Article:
Botox Might Help Treat Bladder Disorders
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SATURDAY, May 17, 2014 (HealthDay News) -- Many still think of Botox as a wrinkle smoother, but new research shows the toxin's growing list of medical uses now includes the treatment of two common causes of urinary frequency, urgency and incontinence.
Scientists have found that Botox (botulinum toxin A) -- the same toxin that causes the life-threatening type of food poisoning known as botulism -- may be used in place of surgery or other invasive treatments for stubborn cases of conditions causing bladder control problems.
"We think Botox has two different kinds of effects in the bladder. One, it blocks the nerve endings that go to the muscles that are responsible for bladder contractions," said urologist Dr. Rose Khavari, director of research at the Houston Methodist Center for Restorative Pelvic Medicine, who wasn't involved in the new research.
"The other way we think it works ... is by blocking the sensory effect, the sensation of frequency and urgency from the brain," she added. "So it helps with patients who don't have incontinence, but have bothersome frequency and urgency."
The two studies are scheduled for presentation Saturday at the American Urological Association's annual meeting in Orlando, Fla. Research presented at scientific conferences typically has not been peer-reviewed or published and results are considered preliminary.
In recent years, Botox has been found useful for many medical conditions, including chronic migraines, severe muscle spasms, excessive underarm sweating and misaligned eyes, according to the U.S. National Library of Medicine. The type of Botox used for bladder control problems is the same as that used for wrinkle smoothing, Khavari explained, only delivered in lower strengths and larger amounts.
The first study, funded by the Taiwanese government, compared the delivery of Botox treatment to overactive bladder patients through either 20 to 30 needle injections or one infusion directly into the bladder with a catheter. The patients had tried and failed drug therapy for the condition, which can lead to incontinence from involuntary contractions of the bladder muscle.
Four weeks later, the single Botox infusion (compared to a placebo) had significantly reduced participants' urinary frequency and urgency, with no increase in the volume of urine left in the bladder after urinating. For many patients, one infusion would be preferable to dozens of injections, said study author Dr. Michael Chancellor, director of neuro-urology at Oakland University-William Beaumont School of Medicine in Michigan.
"The idea is that patients don't feel the urge to pee so much, but [Botox] doesn't paralyze the muscles so we don't have the risk of retaining urine," Chancellor said. "It's great that [Botox treatment] worked, but the key thing is it removed the side effects, which is muscle paralysis."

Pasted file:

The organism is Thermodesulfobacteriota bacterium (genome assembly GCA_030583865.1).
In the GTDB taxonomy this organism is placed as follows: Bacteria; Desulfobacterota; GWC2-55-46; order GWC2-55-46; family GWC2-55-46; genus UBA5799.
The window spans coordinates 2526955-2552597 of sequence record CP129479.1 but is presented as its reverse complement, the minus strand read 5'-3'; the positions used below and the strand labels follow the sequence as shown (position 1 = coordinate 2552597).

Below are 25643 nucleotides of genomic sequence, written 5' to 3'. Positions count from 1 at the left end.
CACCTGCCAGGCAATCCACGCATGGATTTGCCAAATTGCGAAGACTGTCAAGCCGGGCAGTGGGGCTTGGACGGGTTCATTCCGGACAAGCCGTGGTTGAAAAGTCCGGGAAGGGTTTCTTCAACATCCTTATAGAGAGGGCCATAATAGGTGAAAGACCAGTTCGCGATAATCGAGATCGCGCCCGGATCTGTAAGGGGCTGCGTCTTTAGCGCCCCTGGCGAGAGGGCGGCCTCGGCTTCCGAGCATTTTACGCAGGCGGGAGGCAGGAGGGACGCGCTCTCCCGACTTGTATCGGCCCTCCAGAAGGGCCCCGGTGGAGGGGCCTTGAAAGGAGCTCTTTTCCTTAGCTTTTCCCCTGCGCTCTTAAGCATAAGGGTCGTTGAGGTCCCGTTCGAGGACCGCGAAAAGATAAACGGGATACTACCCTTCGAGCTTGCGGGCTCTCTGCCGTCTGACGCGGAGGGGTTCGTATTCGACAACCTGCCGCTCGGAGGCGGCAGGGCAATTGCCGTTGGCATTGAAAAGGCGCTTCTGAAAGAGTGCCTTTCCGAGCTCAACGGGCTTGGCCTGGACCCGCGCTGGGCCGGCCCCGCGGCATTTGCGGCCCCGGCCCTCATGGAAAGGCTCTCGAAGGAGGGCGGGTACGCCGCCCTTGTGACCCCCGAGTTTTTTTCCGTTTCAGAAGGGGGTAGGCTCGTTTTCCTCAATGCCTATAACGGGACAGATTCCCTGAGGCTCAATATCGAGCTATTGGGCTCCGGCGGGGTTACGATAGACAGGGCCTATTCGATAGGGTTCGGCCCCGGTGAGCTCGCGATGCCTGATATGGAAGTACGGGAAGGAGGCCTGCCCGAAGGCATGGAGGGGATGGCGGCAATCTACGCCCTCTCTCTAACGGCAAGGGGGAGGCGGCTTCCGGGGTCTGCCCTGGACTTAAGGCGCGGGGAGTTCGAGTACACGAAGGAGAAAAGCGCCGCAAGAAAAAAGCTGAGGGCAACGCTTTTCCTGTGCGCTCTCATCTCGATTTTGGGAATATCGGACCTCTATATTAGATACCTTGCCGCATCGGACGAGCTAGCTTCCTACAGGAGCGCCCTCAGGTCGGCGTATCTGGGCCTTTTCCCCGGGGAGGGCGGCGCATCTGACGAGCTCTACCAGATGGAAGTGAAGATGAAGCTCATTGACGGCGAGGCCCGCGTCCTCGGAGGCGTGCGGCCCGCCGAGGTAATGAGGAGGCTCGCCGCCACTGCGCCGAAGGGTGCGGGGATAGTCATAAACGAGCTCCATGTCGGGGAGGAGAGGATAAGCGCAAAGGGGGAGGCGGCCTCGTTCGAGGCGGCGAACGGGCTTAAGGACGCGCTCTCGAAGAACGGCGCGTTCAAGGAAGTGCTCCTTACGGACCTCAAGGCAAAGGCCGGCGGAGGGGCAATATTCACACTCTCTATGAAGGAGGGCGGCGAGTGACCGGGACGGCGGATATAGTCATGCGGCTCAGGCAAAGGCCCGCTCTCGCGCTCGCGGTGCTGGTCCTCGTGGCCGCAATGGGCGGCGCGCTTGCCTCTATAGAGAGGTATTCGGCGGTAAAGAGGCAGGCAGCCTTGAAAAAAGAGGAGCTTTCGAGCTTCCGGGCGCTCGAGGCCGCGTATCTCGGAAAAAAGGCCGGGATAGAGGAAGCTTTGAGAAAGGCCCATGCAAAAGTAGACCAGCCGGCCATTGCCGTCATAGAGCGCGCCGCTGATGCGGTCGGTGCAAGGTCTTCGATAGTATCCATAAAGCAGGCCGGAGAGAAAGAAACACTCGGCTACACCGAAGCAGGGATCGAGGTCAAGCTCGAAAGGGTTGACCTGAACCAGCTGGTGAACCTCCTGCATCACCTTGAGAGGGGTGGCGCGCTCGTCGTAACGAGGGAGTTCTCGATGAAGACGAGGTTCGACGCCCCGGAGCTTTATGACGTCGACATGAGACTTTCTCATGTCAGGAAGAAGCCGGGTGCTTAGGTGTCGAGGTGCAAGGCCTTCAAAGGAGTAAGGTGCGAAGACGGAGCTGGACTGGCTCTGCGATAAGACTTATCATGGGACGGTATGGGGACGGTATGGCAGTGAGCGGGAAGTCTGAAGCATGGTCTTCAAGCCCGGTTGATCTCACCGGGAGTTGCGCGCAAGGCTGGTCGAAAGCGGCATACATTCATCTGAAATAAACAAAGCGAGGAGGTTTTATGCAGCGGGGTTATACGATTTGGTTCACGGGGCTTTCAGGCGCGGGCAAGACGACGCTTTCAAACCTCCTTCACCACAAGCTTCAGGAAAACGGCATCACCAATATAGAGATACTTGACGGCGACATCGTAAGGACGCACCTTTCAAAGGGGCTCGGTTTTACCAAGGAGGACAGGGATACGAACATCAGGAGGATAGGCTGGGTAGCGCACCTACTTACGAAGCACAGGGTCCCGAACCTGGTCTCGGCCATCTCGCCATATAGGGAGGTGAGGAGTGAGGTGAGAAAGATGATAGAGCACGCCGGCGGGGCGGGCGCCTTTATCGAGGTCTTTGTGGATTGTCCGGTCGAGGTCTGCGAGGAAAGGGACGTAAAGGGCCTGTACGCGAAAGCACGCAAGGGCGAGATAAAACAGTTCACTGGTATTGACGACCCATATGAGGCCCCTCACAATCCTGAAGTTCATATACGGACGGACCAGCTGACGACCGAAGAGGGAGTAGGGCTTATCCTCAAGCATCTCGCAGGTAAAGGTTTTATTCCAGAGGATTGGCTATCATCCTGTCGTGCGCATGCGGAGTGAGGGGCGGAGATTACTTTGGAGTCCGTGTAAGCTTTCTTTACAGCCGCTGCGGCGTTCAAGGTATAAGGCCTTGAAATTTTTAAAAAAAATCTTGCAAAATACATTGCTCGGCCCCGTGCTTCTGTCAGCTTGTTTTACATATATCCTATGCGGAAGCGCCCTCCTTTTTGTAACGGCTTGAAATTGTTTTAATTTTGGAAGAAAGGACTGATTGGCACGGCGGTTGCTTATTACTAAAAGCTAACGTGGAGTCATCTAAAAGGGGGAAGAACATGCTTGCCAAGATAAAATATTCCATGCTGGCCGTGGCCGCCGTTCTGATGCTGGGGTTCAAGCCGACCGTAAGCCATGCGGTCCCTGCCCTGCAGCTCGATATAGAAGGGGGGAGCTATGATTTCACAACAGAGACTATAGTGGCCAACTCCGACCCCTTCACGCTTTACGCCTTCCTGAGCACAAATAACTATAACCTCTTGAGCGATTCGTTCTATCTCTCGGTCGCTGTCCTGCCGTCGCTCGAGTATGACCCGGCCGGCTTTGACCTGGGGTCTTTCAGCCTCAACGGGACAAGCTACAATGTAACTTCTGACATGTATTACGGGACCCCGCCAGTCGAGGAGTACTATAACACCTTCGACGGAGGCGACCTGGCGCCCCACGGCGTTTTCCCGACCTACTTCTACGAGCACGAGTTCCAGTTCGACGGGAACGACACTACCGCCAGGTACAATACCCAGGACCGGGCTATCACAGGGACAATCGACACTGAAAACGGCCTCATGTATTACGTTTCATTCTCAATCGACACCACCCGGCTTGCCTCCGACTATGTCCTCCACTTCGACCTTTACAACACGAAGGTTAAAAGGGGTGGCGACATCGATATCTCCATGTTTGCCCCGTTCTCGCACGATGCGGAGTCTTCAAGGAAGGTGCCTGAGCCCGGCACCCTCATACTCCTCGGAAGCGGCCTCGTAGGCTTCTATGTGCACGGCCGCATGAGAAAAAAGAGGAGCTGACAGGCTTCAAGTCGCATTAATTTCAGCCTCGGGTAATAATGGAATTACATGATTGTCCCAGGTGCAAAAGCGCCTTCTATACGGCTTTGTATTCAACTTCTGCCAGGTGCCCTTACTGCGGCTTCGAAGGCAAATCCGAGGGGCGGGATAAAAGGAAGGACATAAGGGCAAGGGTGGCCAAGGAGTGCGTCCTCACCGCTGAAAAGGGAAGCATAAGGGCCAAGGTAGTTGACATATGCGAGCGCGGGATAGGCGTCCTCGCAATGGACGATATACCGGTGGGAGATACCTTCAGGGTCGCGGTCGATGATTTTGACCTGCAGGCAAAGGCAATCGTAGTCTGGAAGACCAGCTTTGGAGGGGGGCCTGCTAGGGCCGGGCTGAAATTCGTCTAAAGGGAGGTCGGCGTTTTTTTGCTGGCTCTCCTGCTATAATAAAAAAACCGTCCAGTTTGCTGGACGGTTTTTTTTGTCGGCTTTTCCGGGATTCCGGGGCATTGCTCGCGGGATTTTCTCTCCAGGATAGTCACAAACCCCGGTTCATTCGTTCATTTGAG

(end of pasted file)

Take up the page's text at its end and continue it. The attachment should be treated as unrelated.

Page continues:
The second study examined Botox use in so-called neurogenic bladder, a condition causing lack of bladder control due to a brain, spinal cord or nerve condition. Symptoms depend on the cause but often include incontinence.
University of Kansas researchers reviewed medical charts from patients seen in their medical practice between 2003 and 2013 with drug-resistant neurogenic bladder who underwent surgery to either enlarge their bladder or remove it, diverting urine into an external bag.
Since Botox was approved by the U.S. Food and Drug Administration in 2011 for neurogenic bladder, the proportion of patients for whom it might have replaced invasive surgery was analyzed. (Some had received treatment after the FDA decision.)
Of 59 patients, 34 underwent bladder surgery and 25 were treated with Botox, researchers found. But 62 percent of the 34 patients who underwent surgery would have been eligible for Botox instead, and use of the toxin potentially could have cut the number of bladder surgeries done annually by half.
Khavari said she and her colleagues used Botox off-label for neurogenic bladder patients before the 2011 FDA approval. The results of this research confirm "what we already know and experience in our own practice," she said.
"For a lot of these patients, it has totally changed the way they manage their life," she said. "They feel like they are in control instead of their bladder being in control."
SOURCES: Rose Khavari, M.D., director, research, Houston Methodist Center for Restorative Pelvic Medicine, and urologist, Houston Methodist Hospital; Michael Chancellor, M.D., director, neuro-urology, Oakland University-William Beaumont School of Medicine, Royal Oak, Mich.; May 17, 2014, presentations, American Urological Association annual meeting, Orlando, Fla.